To illustrate what she perceives as the failings of the evangelical orphan care movement, Joyce tells the story of Sam and Serena Allison, biological parents of four, and their adoption of six orphans from Liberia. She describes their adoption as just one of many troubled Liberian adoptions that occurred as evangelicals rushed to adopt children following Liberia's 14-year civil war.

Sam and Serena adopt four kids on one trip, and it seems they are quickly overwhelmed. Unprepared to parent kids with backgrounds of trauma, they use an authoritarian, first-time obedience, corporal punishment parenting style. Perhaps their understanding of Biblical parenting led them to believe it was the only godly way.

As homeschoolers, they continue to homeschool even when it doesn't work for their adoptive kids. I couldn't help wondering if homeschooling was essential to the parents' cultural worldview. It seems that sending the adopted kids to school might have provided a much-needed respite for everyone involved.

As for the children, they come carrying baggage from the trauma of war. Hoping for a fairy-tale existence in America -- where they'd heard that money grows on trees -- they end up in rural Tennessee. Attachment doesn't go so well. There are cultural misunderstandings. Finally, one of the older adopted boys is even accused of inappropriate sexual behavior within the family.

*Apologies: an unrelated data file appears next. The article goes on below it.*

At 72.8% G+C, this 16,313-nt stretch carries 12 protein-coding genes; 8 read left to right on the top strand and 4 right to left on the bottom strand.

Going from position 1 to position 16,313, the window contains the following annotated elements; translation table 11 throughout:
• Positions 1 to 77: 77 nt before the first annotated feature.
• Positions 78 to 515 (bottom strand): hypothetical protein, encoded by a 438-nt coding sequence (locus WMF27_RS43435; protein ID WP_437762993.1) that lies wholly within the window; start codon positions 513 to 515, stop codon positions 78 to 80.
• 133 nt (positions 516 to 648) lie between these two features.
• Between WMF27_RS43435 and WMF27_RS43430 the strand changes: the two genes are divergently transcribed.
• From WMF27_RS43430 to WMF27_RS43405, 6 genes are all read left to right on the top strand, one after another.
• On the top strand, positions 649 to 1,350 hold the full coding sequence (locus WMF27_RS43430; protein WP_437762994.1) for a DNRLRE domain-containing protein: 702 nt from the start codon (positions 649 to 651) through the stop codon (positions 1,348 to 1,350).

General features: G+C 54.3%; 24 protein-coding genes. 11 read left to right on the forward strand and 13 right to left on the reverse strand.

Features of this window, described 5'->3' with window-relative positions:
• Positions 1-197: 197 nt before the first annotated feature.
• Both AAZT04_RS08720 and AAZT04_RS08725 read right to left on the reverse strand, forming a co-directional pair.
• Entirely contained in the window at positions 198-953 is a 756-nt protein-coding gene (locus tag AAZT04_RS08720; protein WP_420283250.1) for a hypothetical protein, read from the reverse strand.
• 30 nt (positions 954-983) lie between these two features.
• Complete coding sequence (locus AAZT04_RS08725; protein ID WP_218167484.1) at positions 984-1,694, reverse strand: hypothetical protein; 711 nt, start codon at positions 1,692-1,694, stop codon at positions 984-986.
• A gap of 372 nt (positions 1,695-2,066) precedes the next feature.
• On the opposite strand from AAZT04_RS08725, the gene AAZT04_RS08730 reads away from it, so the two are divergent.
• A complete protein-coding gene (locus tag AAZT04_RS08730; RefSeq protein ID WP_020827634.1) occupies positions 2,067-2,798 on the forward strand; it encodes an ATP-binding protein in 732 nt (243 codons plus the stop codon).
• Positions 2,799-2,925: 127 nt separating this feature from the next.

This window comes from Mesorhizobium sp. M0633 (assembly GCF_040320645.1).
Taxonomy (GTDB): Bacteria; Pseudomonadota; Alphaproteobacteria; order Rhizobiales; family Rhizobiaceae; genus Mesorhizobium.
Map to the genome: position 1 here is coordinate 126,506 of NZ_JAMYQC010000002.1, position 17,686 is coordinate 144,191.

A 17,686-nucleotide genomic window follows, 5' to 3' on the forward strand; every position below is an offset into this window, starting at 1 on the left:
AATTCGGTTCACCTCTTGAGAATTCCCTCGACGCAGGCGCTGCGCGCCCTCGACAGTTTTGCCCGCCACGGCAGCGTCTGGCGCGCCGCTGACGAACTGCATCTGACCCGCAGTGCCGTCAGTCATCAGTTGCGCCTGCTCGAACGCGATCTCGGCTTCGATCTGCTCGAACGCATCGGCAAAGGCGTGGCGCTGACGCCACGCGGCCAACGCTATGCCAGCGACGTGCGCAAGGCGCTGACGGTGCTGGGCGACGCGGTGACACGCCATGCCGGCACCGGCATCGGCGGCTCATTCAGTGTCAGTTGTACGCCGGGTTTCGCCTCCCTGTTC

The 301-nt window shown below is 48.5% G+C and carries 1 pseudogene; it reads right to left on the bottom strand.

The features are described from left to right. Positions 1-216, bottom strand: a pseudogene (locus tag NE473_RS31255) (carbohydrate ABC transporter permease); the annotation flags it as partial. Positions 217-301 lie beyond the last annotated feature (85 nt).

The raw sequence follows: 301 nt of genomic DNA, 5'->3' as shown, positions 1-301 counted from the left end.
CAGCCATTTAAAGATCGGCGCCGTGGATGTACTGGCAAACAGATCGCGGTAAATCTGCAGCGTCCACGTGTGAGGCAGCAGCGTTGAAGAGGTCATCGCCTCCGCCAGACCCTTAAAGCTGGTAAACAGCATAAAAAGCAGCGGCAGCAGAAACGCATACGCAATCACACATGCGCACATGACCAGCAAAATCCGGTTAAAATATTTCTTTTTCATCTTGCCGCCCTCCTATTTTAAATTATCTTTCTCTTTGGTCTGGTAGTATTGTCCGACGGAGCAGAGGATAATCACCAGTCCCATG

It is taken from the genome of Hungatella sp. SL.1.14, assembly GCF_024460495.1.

As things continue to spiral downward, it's difficult to read. Joyce outlines serious allegations of child abuse against the Allisons and other adoptive parents. Eventually, the Allisons even send one son back to Africa where he finds his former orphanage has been closed.

I'd love for you to head on over to Mother Jones and read the whole article. 

What do you think? Were the Allisons and the other families in the article bad people, or were they just naive people? Did they seriously underestimate, or perhaps even ignore, the challenges of adopting multiple older kids from a war-torn African nation?

And what about the evangelical orphan care movement? What are we doing right? Is there anything that concerns you? How can we be better?

This is really important, and I look forward to hearing your voice in the conversation. Leave a comment below.

*If the Mother Jones article left you a little deflated, read this rebuttal by a Christian adoptive dad:  Is the Left Launching an Attack on Evangelical Adoption?

Ni Hao Yall

Friday, March 8, 2013

Mothering a Traumatized Child

Three links for you today. All written by moms.

She Ponders: Mean Words - Realizing that third grade boys are bad mirrors for the self-esteem of a young girl, this wise mom called in some better mirrors to help weed out mean words. 

My Learning Curve: Stuck Like Glue - Yes, there are consequences to behavior. But when you are parenting a child from a hard place, the consequence might be different from what you'd expect. Because family life is really nothing like orphanage life.

Through the Eyes of a Traumatized Child - What's wrong with that kid? Why are you going so easy on him? This mom explains trauma behavior and therapeutic parenting in a way we can all understand.

Tuesday, February 5, 2013

So You're Adopting from China . . .

If I could sit down and have coffee with you today, the first thing I'd tell you is, "Congratulations!"

Then, I'd give you a big hug,and we'd ooh and aah over the photo of your new child.  I'd listen to your story and eventually, I'd share lots of stories of my own.

I'd become your biggest cheerleader.